Shares extend gains as investors bet on softer rates action

ISEQ index closes 5.5% higher on Tuesday, outperforming its European peers by a margin

European stocks gained for the third session in a row on Tuesday as they recovered from the oversold levels precipitated by UK chancellor Kwasi Kwarteng’s late September mini-budget.

A calmer British government bond market eased pressure on the pound after last week’s turmoil, and the euro continued to recover from its recent 20-year low.

In the US fresh economic data showed that job openings, a measure of labour demand, fell by the most in nearly two and a half years in August.

With speculation mounting that the Federal Reserve could temper its monetary policy stance in response to worsening economic conditions, large cap growth stocks pushed indexes higher as the 10-year Treasury yields slipped to two-week lows.

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Dublin

The ISEQ index closed 5.5 per cent higher on Tuesday, outperforming its European peers by a margin. Traders in Dublin said with small and mid-cap companies particularly oversold towards the end of last quarter, the composition of the Irish index meant it was poised for a bounce back as buying recovered.

Paddy Power-owner Flutter was up 9.7 per cent to €10.80 by closing bell, a huge movement for the company, market experts said. A short squeeze helped buoy the betting giant’s share price on Tuesday as investors, who bet against Flutter, were forced to buy shares as the price increased.

AIB and Bank of Ireland were up 6.8 per cent and 7.8 per cent to €2.70 and €7.33 per share respectively after Minister for Finance Paschal Donohoe announced the resumption of AIB’s share trading plan last week.

CRH gained 5.3 per cent to finish at €35 per share. Insulation specialist Kingspan – among the most oversold stocks in recent weeks, according to traders – also gained 5.3 per cent to €51.16 following Monday’s 4.9 per cent gain.

Ryanair was also up close to 5.3 per cent after new traffic figures showed September was its third busiest month ever.

London

London’s blue-chip FTSE 100 index rose 2.6 per cent, building on gains from the previous session after the UK government reversed parts of its controversial tax cut plans, but still underperformed its European peers.

Among the biggest risers in London were Paddy Power-owner Flutter Entertainment, up nearly 10 per cent to 10,590p; retail tech company Ocado, up 8.4 per cent to 507p and Aer Lingus-owner IAG, up 7.6 per cent to finish the day at 101.06p.

Shares in bakery chain Greggs surged 10 per cent after publishing strong numbers showing its gross sales increased by a margin of 14.6 per cent in the third quarter of the year.

The biggest fallers were SSE, down almost 1 per cent; British Land, down 0.4 per cent, and Aveva, down 0.06 per cent.

Europe

With investors increasingly convinced that the most dramatic central bank moves are behind them, European stocks extended gains for a third session in a row. The pan-European STOXX 600 index closed 3.1 per cent higher as last week’s panic continued to subside, while the DAX finished the session up 3.8 per cent and the French CAC 40 closed 4.4 per cent higher.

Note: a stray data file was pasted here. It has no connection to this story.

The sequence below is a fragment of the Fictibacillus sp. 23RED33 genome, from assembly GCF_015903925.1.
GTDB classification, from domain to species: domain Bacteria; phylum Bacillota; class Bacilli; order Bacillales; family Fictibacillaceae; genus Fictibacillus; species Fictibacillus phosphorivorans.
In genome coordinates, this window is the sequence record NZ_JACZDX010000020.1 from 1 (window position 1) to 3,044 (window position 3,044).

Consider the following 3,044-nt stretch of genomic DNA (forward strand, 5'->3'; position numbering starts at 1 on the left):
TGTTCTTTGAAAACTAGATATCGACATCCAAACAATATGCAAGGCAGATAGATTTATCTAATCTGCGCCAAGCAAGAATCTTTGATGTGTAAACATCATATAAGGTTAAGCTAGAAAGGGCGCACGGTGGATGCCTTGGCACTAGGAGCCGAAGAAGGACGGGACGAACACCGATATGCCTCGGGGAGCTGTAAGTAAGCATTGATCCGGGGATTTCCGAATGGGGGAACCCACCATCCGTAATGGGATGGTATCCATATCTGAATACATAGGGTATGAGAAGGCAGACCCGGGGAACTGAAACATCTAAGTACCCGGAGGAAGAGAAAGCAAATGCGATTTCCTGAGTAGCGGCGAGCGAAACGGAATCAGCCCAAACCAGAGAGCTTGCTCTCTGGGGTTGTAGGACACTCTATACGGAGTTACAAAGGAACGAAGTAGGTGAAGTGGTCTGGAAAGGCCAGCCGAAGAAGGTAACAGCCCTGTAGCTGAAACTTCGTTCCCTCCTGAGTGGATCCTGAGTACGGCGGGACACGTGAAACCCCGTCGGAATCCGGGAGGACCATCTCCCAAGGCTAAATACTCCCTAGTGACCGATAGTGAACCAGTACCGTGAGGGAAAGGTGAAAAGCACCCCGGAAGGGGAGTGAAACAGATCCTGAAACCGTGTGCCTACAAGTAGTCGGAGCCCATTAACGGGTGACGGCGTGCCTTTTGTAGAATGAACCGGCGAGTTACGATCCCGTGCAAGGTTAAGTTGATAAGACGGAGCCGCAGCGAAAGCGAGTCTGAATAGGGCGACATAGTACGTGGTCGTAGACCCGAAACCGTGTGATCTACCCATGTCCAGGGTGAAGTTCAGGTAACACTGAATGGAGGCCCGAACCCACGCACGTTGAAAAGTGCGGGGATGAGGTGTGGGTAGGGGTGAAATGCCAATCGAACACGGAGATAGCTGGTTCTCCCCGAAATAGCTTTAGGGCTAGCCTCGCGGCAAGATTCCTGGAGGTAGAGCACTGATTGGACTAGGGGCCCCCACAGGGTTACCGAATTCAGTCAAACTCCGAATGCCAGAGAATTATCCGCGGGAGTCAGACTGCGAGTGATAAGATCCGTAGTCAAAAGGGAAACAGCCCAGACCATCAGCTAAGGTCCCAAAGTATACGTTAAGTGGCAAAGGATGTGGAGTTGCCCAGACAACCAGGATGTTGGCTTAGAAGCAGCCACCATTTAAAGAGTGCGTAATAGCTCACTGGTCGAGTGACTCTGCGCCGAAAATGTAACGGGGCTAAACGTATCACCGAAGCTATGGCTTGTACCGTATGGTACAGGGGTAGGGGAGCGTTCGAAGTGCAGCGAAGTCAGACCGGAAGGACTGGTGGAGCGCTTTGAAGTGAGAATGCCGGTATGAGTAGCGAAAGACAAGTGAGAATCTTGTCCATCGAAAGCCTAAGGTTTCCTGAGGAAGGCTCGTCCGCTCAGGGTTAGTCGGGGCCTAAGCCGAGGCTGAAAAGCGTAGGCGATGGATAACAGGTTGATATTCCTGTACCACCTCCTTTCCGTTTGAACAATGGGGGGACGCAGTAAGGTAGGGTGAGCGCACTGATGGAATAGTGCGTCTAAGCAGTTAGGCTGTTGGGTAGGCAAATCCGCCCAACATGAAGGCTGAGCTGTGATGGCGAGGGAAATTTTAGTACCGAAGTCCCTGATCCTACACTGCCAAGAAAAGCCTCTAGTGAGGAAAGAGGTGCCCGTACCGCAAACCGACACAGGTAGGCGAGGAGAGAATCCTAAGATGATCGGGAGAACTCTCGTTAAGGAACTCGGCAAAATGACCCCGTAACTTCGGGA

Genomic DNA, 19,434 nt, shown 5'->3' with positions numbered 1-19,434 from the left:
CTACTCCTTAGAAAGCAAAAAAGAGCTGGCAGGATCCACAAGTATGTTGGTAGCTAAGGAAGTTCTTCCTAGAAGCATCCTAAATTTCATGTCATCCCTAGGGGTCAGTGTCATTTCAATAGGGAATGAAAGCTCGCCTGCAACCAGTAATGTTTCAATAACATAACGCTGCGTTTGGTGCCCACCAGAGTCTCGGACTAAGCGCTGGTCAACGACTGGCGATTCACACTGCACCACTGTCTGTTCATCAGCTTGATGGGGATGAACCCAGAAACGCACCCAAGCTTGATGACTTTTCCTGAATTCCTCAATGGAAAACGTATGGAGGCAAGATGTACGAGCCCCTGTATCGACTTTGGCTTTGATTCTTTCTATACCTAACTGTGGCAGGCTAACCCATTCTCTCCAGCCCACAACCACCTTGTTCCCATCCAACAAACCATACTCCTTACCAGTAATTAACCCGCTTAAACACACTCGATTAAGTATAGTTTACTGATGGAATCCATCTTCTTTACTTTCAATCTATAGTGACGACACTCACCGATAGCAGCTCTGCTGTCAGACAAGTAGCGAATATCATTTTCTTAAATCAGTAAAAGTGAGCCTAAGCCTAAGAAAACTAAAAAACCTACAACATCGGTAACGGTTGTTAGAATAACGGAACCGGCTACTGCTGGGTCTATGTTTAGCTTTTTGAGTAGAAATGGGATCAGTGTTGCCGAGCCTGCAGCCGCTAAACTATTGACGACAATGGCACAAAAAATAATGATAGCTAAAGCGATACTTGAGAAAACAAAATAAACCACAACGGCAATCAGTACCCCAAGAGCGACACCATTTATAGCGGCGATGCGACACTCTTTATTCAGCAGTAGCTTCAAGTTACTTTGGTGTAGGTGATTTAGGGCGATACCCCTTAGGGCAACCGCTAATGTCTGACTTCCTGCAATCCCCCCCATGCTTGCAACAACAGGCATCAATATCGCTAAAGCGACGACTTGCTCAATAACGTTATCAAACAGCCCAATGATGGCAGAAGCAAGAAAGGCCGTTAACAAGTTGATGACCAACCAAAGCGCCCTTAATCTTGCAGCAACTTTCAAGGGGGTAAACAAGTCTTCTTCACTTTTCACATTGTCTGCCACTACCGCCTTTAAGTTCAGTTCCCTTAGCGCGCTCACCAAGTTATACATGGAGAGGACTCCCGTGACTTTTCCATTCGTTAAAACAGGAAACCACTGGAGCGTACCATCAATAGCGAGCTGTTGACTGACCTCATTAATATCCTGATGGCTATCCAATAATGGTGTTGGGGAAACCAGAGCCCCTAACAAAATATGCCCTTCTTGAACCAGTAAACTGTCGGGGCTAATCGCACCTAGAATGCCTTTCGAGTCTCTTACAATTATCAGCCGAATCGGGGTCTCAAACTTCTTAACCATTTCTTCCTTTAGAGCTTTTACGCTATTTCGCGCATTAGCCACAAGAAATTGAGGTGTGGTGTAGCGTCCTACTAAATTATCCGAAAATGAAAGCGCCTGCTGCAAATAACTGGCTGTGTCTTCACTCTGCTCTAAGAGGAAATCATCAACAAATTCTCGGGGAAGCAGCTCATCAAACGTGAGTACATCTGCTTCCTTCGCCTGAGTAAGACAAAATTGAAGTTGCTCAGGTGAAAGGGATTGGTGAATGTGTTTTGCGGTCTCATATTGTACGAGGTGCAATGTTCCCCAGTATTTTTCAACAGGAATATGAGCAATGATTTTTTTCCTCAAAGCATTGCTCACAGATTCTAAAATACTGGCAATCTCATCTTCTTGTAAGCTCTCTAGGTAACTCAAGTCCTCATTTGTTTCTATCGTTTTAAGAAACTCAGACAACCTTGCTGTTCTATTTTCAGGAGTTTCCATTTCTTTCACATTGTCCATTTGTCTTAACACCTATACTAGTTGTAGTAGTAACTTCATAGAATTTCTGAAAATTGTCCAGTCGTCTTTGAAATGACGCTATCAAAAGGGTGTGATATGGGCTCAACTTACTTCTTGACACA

All of the STOXX 600′s sectoral indexes gained, led by a 6.2 per cent jump in travel and leisure stocks. Dutch takeaway delivery company Just Eat, up 7.8 per cent, extended gains following last week’s announcement that it expects to turn profitable this year, earlier than expected.

Credit Suisse gained 8.9 per cent from oversold levels as market concerns about its viability abated somewhat.

Tech stocks rose 5.1 per cent, helped by gains in chipmakers, including ASML, STMicroelectronics and Infineon after the European Parliament approved rules to introduce a single charging port for mobile phones, tablets and cameras.

At the opposite end of the scale Norwegian salmon farming firm SalMar tumbled 10.3 per cent after the Norwegian government proposed a new resource rent tax on aquaculture operators last week.

New York

Wall Street’s three main indexed were up by between 2.4 per cent and 3.2 per cent by closing bell in Dublin following the S&P 500′s lowest close in nearly two years on Friday that capped its worst monthly performance since March 2020. The consumer discretionary sector led gains among the 11 S&P 500 sectors, rising more than 4 per cent.

Megacap market leaders such as Apple, Microsoft, Alphabet and Nvidia climbed between 2.37 per cent to 4.30 per cent. The Philadelphia SE Semiconductor index climbed 4.12 per cent.

Tesla bounced back 4.5 per cent from its steepest selloff in four months in the previous session, triggered by disappointing quarterly vehicle deliveries.

US banks such as Wells Fargo, JPMorgan Chase and Bank of America added more than 3 per cent each. – Additional reporting by Bloomberg, Reuters

Ian Curran

Ian Curran is a Business reporter with The Irish Times